- the “infantilisation” of the West is exploited to more effectively convey the message,
- the interlocutor in the response is changed (not America, but the Americans).
Let’s examine the choice of using a cartoon, instead of answering with a press conference or an interview with a Chinese Communist Party official.
The use of simplified forms of communication in advertising and then in the use of smartphones is the most obvious symptom of the infantilisation of Western culture.
Professor Simon Gottshalk from Nevada University analytically describes the phenomenon in this article:
it makes sense to use cartoon characters to sell products to kids – a phenomenon that’s been well-documented. But why are advertisers using the same techniques on adults? To me, it’s just one symptom of a broader trend of infantilisation in Western culture. It began before the advent of smartphones and social media. But, as I argue in my book “The Terminal Self,” our everyday interactions with these computer technologies have accelerated and normalised our culture’s infantile tendencies.
The effect of this infantilisation, according to Gottshalk, undermines the foundations of democracy:
Democratic policymaking requires debate, demands compromise and involves critical thinking. It entails considering different viewpoints, anticipating the future, and composing thoughtful legislation. What’s a fast, easy and simple alternative to this political process? It’s not difficult to imagine an infantile society being attracted to authoritarian rule.
It is not unlikely that Chinese communication strategists have intended to take advantage of the “infantilisation” of the American public to get their message across more effectively and to change the recipient of the communication as well. The US has spoken to China, China has spoken to Americans.
THE USE OF FACT-CHECKING TO DISMANTLE AMERICAN ILLATIONS
The cartoon reconstructs, placing them on a timeline, the phases of the spread of the contagion. The defensive thesis is clear:
- in December 2019 we reported the existence of atypical pneumonia.
- for almost four months, the US ignored the warning, what we were doing and what was happening in other countries.
- so China has no responsibility and the accusations made by the US are instrumental to the undeclared soft-war between the two powers.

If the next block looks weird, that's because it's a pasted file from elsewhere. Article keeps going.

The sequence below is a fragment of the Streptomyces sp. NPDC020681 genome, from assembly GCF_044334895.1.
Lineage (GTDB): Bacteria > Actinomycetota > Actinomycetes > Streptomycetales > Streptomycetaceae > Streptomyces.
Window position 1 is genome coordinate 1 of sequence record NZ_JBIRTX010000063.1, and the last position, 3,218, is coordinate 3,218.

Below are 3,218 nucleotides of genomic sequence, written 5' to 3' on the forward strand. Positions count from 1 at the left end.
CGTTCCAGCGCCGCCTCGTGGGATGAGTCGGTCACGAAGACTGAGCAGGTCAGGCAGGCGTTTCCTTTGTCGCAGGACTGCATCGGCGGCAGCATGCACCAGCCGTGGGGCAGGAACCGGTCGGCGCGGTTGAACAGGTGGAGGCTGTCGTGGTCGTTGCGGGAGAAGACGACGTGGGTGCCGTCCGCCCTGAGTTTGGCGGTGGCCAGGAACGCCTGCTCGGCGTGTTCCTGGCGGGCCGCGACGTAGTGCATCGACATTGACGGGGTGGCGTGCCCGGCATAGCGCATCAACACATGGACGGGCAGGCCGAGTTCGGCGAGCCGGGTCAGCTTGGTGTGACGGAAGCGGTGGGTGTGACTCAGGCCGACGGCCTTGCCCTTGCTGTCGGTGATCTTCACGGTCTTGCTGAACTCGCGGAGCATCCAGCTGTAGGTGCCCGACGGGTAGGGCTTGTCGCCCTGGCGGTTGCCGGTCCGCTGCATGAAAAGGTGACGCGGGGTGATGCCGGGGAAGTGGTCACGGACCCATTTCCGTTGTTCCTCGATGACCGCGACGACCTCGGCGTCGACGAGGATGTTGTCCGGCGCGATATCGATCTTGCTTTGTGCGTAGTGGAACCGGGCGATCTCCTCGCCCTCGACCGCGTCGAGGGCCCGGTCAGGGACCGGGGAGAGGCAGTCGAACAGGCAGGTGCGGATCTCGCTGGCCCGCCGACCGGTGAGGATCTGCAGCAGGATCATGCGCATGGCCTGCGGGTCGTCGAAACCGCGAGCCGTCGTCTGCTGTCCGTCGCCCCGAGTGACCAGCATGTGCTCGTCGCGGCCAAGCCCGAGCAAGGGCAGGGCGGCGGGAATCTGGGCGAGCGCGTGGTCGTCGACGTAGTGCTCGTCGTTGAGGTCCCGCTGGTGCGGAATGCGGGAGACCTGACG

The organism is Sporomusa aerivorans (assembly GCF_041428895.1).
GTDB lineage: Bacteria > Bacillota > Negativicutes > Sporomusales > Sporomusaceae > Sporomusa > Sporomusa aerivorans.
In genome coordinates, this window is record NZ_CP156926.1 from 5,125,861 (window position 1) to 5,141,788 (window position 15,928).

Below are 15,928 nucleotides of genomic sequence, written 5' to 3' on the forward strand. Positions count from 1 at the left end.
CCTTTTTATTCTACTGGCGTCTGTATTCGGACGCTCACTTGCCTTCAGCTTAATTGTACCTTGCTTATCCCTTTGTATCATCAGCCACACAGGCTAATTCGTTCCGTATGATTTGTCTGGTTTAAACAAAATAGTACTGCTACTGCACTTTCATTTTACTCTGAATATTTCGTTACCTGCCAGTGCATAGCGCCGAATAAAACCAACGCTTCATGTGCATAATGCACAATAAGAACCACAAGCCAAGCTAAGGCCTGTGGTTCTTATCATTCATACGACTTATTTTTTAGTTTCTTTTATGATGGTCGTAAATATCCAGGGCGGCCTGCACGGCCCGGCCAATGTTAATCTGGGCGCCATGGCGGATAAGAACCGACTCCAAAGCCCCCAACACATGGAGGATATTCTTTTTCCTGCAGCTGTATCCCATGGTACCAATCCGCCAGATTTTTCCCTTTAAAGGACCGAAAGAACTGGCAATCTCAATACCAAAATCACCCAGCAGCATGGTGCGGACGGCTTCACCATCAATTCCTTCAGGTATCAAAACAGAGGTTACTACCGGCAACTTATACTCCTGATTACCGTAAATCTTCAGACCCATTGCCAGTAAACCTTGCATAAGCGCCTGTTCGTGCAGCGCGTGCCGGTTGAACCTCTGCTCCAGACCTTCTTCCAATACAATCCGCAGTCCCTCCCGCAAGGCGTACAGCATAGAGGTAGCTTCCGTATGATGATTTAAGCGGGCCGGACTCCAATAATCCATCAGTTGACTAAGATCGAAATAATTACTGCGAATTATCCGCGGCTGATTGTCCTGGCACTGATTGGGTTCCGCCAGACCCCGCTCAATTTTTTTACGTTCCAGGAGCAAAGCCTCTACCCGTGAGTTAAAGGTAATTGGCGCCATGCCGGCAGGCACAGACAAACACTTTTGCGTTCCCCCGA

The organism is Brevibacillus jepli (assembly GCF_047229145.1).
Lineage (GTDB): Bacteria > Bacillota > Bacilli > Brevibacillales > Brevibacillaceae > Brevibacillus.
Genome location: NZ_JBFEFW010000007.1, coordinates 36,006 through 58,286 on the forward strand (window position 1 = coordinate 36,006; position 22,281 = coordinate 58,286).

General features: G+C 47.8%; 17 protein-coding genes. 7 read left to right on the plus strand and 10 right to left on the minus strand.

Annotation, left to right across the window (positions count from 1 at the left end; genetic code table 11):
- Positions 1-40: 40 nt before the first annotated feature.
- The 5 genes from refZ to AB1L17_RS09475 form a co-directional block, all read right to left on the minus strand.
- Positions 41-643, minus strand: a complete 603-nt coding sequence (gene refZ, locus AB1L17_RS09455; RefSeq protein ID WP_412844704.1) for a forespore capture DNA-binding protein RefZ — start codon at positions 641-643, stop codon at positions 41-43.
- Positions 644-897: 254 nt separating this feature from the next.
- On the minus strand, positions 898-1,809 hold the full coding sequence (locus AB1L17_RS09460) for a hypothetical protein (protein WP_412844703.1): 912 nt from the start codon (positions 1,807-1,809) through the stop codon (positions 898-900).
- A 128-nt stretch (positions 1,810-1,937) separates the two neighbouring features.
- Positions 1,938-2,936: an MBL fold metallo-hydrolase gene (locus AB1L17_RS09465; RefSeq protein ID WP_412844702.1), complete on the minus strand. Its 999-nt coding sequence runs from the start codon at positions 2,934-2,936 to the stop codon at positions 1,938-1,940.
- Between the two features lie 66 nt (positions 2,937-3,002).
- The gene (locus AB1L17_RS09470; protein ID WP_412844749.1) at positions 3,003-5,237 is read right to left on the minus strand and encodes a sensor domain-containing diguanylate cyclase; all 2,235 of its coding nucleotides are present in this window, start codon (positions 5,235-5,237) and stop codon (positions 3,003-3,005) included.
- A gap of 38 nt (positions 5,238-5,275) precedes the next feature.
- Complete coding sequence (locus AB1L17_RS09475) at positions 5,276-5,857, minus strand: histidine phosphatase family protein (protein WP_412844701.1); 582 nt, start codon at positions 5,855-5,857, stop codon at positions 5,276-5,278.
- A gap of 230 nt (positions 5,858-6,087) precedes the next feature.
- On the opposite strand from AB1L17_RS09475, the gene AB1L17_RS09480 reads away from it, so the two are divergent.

If we were in a criminal trial, we would say that China has “broken the causal link” between its action and the follow-up because it has shown that from January 2020 there would have been time (as happened in Germany) to deal with the spread of contagion, if the US had not minimised the risk.
USE OF MULTIPLE REPRESENTATIONAL SYSTEMS AND SUBLIMINAL MESSAGES
Once upon a virus transmits the visible and immediately perceptible message, using the representational systems of neurolinguistic programming: it communicates simultaneously with the “visual”, the “kinesthetic” and the “auditory” kind of audience.
It also contains a series of “subliminal” messages that amplify its effectiveness:
- the “soundtrack” of the cartoon is Scott Joplin’s The Entertainer, a piece used by US ice cream vendors to attract customers’ attention.
- China is portrayed as an ancient warrior (he has a bow in his hand and wears an ancient armour) and then by people (doctors and health workers) who do things (build hospitals, help the sicks, die on duty) while the US is represented by a monolithic and obtuse Statue of Liberty that gets progressively ill, continuing to deny the alarms coming from China.
- Italy is involved with the image of the Leaning Tower of Pisa that loses its stability. In this part of the animation, the Statue of Liberty uses the Italian condition of contagion to challenge the truthfulness of the numbers that demonstrate the reduction of cases in China and the effectiveness of the measures taken. The perception is induced that the US remained in their denial state without lifting a finger, while one of their allies suffered severe damages.
The risk of such analysis is that of “over-reading” the messages, going to look for meanings where, in reality, there is no logic or planning. Even when faced with a reasonably-sounding analysis, therefore, it is always appropriate to adopt an attitude based on doubt and scepticism. That said, however, it is quite unlikely that in the soft-war between the US and China, PsyOps play a secondary role. And so, like the devil of Roger “Verbal” Kint, it is reasonable to think that his greatest deception was to make the world believe that he does not exist.